Shortly after Billy the Kid joined the Regulators, Tunstall was murdered by a group of Murphy’s boys. That incident in 1878 sparked the Lincoln County War. The Regulators were deputized and given instructions to bring in the men responsible for the murder as well as some of their backers and supporters. But one thing led to another, and it turned into an all-out bloodbath. At the time, the main road through Lincoln was dubbed “The Most Dangerous Street in America.” Sheriff William Brady was killed in the war, and though he had bullets from at least five guys, the killing was pinned on Billy the Kid. The Regulators lost their deputy status and became outlaws.

Billy and the rest of the Regulators continued to hunt down Murphy’s posse, swearing to avenge John Tunstall’s death. The Regulators were tricked into returning to Lincoln in 1879 and trapped in the home of Alexander McSween, Tunstall’s partner and attorney. After a four-day siege, the house was set on fire by soldiers who had been called in from Fort Stanton to assist Murphy’s side. Though Billy and most of the Regulators escaped, along with McSween’s wife Susan, McSween was killed while trying to surrender.

After the War, Billy and some of his pals continued to live life outside the law. Billy was eventually tried and sentenced to hang for the killing of Sheriff Brady, but made a dramatic escape from the Lincoln County Courthouse. A former pal, Pat Garrett, was appointed sheriff in 1880, and was tasked with tracking down Billy. Officially, Pat Garrett shot and killed Billy the Kid in Fort Sumner, New Mexico on July 14, 1881.

But that’s just one version of the story. As it turns out, everything about Billy the Kid is shrouded in a mystery that just gets deeper and deeper. No one knows exactly where he came from, when or where he was born, or what events led directly to his appearance in Lincoln, NM.

There have been endless movies and books both historical and fiction. There is a fair amount of hard evidence demonstrating that Billy the Kid did not, in fact, die in 1881, but not enough to conclusively prove anything one way or the other. There have been talks of exhuming his and his mother’s remains and doing DNA testing to solve the mystery once and for all. But a flood destroyed the cemetery where Billy the Kid allegedly rests, not long after he was supposedly buried. They would have to exhume the entire cemetery to find his remains, assuming of course that they weren’t washed away altogether.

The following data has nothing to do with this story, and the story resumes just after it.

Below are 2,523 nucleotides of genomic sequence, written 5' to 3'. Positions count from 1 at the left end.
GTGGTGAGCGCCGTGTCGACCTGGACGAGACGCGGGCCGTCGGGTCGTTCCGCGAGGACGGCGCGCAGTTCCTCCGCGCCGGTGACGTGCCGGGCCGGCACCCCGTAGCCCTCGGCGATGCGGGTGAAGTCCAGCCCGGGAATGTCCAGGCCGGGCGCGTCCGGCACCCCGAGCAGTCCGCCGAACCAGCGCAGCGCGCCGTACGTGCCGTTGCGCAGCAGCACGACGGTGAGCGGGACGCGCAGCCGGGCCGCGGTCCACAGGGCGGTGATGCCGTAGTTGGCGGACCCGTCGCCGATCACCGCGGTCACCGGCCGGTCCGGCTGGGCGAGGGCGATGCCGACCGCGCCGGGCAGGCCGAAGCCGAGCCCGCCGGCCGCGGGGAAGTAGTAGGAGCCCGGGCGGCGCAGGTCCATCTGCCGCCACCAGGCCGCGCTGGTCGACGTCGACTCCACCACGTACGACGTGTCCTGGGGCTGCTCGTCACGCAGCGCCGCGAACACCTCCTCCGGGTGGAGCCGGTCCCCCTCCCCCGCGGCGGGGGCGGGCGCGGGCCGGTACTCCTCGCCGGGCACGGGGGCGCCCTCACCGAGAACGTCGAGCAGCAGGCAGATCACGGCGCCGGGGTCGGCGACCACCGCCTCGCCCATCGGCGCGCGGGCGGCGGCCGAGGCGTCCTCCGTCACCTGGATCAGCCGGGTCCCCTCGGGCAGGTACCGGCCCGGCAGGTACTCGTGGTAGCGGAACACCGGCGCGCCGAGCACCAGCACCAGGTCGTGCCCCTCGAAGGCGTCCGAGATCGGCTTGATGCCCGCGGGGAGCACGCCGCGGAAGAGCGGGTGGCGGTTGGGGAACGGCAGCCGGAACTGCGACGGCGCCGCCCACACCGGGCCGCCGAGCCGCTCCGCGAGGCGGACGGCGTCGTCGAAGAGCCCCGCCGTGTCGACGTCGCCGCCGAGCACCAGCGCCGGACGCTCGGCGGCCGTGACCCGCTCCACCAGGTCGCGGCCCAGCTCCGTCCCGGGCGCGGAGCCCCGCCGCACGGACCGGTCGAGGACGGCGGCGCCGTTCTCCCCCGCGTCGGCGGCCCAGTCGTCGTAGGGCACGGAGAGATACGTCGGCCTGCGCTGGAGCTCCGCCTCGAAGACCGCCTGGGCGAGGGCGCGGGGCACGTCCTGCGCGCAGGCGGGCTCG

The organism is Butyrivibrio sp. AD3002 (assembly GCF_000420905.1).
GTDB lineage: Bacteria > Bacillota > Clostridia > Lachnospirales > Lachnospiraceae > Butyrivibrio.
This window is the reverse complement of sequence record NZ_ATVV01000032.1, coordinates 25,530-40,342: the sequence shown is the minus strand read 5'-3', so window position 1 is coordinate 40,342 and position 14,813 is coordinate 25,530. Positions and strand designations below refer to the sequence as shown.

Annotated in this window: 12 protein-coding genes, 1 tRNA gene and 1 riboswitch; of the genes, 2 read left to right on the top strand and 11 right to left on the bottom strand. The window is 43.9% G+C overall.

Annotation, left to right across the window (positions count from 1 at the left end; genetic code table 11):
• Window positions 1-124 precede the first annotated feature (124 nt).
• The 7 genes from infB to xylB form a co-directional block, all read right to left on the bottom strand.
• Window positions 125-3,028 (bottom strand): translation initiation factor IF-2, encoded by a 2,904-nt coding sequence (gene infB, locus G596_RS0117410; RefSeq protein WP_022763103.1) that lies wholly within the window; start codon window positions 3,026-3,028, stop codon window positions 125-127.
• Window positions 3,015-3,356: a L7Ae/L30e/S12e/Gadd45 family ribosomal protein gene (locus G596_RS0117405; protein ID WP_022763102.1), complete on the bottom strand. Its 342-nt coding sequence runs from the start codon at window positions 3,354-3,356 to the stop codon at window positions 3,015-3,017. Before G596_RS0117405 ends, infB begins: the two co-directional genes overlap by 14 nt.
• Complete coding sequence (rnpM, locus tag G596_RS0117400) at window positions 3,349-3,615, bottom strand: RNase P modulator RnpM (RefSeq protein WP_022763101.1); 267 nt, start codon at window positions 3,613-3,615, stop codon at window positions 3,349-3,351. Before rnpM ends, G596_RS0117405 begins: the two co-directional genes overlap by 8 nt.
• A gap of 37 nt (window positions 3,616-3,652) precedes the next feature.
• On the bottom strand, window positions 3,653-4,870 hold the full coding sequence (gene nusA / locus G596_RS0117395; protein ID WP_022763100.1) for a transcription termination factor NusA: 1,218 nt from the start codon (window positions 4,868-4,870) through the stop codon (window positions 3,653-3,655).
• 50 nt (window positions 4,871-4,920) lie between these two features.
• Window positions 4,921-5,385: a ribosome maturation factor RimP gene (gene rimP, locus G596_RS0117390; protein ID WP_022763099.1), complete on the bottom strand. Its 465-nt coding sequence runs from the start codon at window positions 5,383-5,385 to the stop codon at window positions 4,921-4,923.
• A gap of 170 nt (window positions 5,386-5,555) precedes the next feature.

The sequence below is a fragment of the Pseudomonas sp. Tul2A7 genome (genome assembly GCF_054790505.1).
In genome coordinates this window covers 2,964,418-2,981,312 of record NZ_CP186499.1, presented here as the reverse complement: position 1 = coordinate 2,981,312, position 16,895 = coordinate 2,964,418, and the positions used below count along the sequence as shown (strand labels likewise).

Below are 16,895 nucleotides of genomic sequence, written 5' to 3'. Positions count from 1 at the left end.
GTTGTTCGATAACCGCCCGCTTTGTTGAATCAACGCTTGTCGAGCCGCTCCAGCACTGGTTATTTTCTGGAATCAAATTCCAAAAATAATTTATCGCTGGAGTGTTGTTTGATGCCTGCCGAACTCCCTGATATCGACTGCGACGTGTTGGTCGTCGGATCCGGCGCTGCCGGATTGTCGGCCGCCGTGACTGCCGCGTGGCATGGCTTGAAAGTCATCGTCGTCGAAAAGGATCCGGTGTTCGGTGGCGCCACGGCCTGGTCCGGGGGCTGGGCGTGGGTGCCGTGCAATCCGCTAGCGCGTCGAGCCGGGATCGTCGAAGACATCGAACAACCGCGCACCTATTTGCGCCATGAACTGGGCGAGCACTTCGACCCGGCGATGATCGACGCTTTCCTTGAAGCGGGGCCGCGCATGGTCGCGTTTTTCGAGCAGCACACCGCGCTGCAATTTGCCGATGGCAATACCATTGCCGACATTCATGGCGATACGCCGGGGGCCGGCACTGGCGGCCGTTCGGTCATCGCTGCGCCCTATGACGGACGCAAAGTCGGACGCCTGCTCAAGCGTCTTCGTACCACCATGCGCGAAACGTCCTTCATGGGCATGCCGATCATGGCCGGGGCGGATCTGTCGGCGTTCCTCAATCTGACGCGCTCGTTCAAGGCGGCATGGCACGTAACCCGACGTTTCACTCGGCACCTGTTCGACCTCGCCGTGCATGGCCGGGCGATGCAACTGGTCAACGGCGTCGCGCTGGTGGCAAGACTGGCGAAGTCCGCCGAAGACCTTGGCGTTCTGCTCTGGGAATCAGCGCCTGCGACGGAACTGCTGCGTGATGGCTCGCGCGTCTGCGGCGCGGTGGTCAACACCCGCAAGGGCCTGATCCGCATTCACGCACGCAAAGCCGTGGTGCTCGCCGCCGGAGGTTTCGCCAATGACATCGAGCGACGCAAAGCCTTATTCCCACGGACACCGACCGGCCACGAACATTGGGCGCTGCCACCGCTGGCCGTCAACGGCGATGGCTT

If Billy the Kid did survive, precious little is known about where he might have gone and what he might have done. A few people came forward in the 1940s and 1950s claiming to be Billy, including Brushy Bill Roberts, who sought a pardon that had been promised to Billy the Kid 70 years prior. But none shared much information about what their life was like from 1881 until that time.

So naturally, my writer’s brain went into overdrive. There’s a real-life mystery to be solved in the question of where Billy came from and how old he was during the Lincoln County War. There’s also a speculative mystery to be solved–if he wasn’t killed by Pat Garrett, which I don’t believe he was, then what the heck was he doing for the next 70 or so years?

Enter Danielle. She walked fully formed into my head, just like Harry Potter did to JK Rowling. She actually came in response to an idle question: “What if a woman rode with Billy the Kid?” Dad and I talked about her a little and fleshed her out…it was weird, because he’d say something that I was just thinking or vice versa. She has quite an interesting backstory of her own, and is most definitely not just another sidekick.

So there you have it, boys and girls. I’m still working on my memoir, but I also have a mystery to solve, or at least to speculate about. It’s not often that a historical fiction writer dreams up a story that is set in the place that he or she actually is at the moment. In my case, I was able to go back to Lincoln. I picked the brains of some of the residents. I spent way too much money on extremely well-researched books. I took Dad on lengthy photography missions to canyons and hideouts and ghost towns on dusty trails that have changed little since the 1870s. We’ve turned the local museums upside down and inside out learning all we can about daily life in the 1860s-1950s in this area. It’s quite fun, really, and highly educational. I’ve also made a list of skills I’ll need to acquire to write it accurately, from shooting a gun to stunt riding. I don’t need to be an expert, but I do need to know how it all feels.

Of course, since I’m doing all this historical research anyway, I’m going to try to monetize it in the meantime. So I’m submitting to Arcadia Publishing, which puts out a book series called Images of America. I’m going to try to get a job writing their Lincoln edition. It would be a work-for-hire, so definitely not a get-rich project, but I would make some money and gain a bit of credibility for the historical fiction project.

Amazing how a chance meeting with a random person can entirely change the course of your life. If we had never stepped foot inside that tourist bureau, I wouldn’t be working on these projects now. I have no idea whether this book will ever sell, but it’s a story I feel I need to tell. Wish me luck!!